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The NetMinder Blog

How Does the Narrow Network Trend Play Out in Behavioral Health Networks?

Posted by Laura McMullen on Thu, Jan 11, 2018

A recent article from Kaiser Health News discussed a study from researchers at the University of Pennsylvania about narrow behavioral health networks. The researchers compared mental health provider participation in marketplace networks to primary care physician participation in the same networks using 2016 data from the Robert Wood Johnson Foundation for 531 provider networks offered by 281 insurance carriers in the marketplaces in every state plus the District of Columbia. 

Here’s what they found:mental healthcare.jpg

  • The average provider network includes 11% of all the mental health care providers in a given market while 24% of PCPs participate.
  • An average marketplace plan’s network includes just under 25% of all psychiatrists and 10% of all non-physician mental health care providers. Non-physician mental health care providers included psychologists, nurse practitioners and physician assistants, and behavioral specialists, counselors and therapists with master’s or doctoral degrees.

How do these counts compare to commercial behavioral networks? We looked at unique provider counts in the 5 largest behavioral health networks in NetMinder and here’s what we learned:

  • Total mental health care provider participation ranges from 18% - 27%. Total PCP participation ranges from 27% - 41% in medical networks from the same companies.
  • Commercial networks include 12% - 34% of psychiatrists and 16% - 42% of psychologists who participate in at least one network.

While more behavioral health providers participate in commercial networks, the trend is similar. The study went on to consider reasons for the gap:

  • Low levels of network participation among mental health care providers. Among physician specialties, psychiatrists are least likely to join networks, according to a 2014 study in JAMA Psychiatry. While this research was limited to psychiatrists, other private-practice mental health providers have similar participation levels.
  • Reimbursements drive behavior. Many plans don’t reimburse providers for case management and other non-physician services. Psychiatrists prescribe medication which is reimbursed at a higher rate than therapy and often covered in medical plans leading them to participate in those networks instead of behavioral health networks.
  • Shortage of mental health providers. While psychology is consistently one of the top 10 college majors, there is a shortage of psychiatrists and psychologists, as we noted in a 2016 post. In 2017, psychiatrists are ranked #17 and psychologists are ranked #30 in US News and World Reports list of 100 Best Jobs based on demand, salary, job satisfaction, and other factors.

The decade-long push for mental health parity in insurance coverage has provided incentives to fill this gap. Primary care physicians, physician assistants, and other non-physicians are providing mental health services. In fact, NPR and Kaiser Health News reported that a recent Milliman study found that “insurers paid primary care providers 20 percent more for the same types of care than they paid addiction and mental health care specialists, including psychiatrists.”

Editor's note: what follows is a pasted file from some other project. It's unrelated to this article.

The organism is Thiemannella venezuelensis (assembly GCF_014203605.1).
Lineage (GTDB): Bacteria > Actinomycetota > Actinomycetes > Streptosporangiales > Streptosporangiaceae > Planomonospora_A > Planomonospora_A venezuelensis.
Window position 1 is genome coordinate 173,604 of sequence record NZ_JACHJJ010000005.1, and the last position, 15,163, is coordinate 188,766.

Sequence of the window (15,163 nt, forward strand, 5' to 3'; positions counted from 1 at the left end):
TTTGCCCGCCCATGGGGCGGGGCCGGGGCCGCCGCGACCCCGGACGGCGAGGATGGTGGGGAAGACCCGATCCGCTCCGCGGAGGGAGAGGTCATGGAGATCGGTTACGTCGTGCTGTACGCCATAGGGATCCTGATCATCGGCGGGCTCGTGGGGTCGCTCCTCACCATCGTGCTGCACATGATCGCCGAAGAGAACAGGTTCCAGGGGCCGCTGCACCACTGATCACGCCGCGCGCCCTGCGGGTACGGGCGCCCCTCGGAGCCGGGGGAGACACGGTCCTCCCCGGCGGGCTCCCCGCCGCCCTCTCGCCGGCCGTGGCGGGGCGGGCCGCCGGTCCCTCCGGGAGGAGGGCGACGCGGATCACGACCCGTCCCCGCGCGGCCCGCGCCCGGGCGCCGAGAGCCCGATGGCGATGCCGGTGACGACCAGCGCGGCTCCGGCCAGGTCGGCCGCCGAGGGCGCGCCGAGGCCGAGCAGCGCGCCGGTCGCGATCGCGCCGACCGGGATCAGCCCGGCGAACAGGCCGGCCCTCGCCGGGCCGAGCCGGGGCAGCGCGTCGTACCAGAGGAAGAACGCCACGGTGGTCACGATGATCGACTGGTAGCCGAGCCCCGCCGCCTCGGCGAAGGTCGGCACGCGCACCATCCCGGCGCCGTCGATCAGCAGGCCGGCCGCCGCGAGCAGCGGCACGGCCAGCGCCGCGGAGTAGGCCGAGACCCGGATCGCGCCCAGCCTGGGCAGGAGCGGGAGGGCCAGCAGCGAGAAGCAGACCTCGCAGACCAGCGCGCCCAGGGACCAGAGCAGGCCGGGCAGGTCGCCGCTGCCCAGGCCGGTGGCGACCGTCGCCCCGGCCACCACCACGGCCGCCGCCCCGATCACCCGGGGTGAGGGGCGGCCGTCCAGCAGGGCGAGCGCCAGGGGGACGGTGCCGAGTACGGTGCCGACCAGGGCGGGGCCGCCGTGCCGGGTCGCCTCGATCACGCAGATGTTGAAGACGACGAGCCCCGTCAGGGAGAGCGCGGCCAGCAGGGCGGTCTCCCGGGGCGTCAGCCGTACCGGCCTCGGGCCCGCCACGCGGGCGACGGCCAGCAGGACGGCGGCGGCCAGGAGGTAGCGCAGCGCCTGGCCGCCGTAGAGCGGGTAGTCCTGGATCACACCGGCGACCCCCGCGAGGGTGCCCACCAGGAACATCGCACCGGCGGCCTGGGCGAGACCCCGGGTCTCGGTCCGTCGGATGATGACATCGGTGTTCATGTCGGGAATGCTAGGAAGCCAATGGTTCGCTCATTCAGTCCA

How is your network adapting to the changing market?

Tags: behavioral health, mental health care, narrow networks, behavioral health networks, healthcare providers, healthcare benefits

Extending Your Reach with Telehealth Services

Posted by Laura McMullen on Mon, Dec 12, 2016

Medicare seems to be proceeding cautiously with telemedicine. Traditional Medicare reimburses healthcare providers for 37 services in specific circumstances when they are delivered using telemedicine, which is defined by the Medicare Learning Network as “an interactive audio and video telecommunications system that permits real-time communication between you … and the beneficiary.” These services range from consultations to education and training sessions to psychotherapy and smoking cessation programs.

Employer groups, on the other hand, are embracing telehealth benefits. Typical telehealth services are accessible 24/7 via smart phone, tablet, computer, or telephone. A recent article in CFO Magazine discusses the results of the latest Mercer National Survey of Employer-Sponsored Health Plans. Here are the highlights:

  • Nearly 60% of employers offered telehealth benefits in 2016. Nearly four times as many as (16%) offered them in 2014 and double the percentage (30%) that offered them in 2015.
  • Three-quarters of employers that offer telehealth share in the cost of each visit by offering plans with visit copays of $25 vs. the retail cost of a telehealth visit of $40.
  • More than one-quarter (28%) of large employers that offer telehealth also offer cost transparency tools to help employees make cost-effective choices.

This strong interest in telehealth is another method to help employees better manage their healthcare costs. As more and more workers (29% in 2016 vs. 25% in 2015) have high-deductible health plans, they are looking for lower-cost alternatives to access care.

cost of care.jpg

Source: Smart Business News, Debt.org

Retail Clinics and Telehealth Services Stretch Networks

Narrow networks are more common each year. Members report longer appointment wait times in HMO networks and other networks that have gatekeepers. And in open access narrow networks there are fewer available providers requiring many members to change doctors when they first join the plan and change again as doctors move in and out of the networks.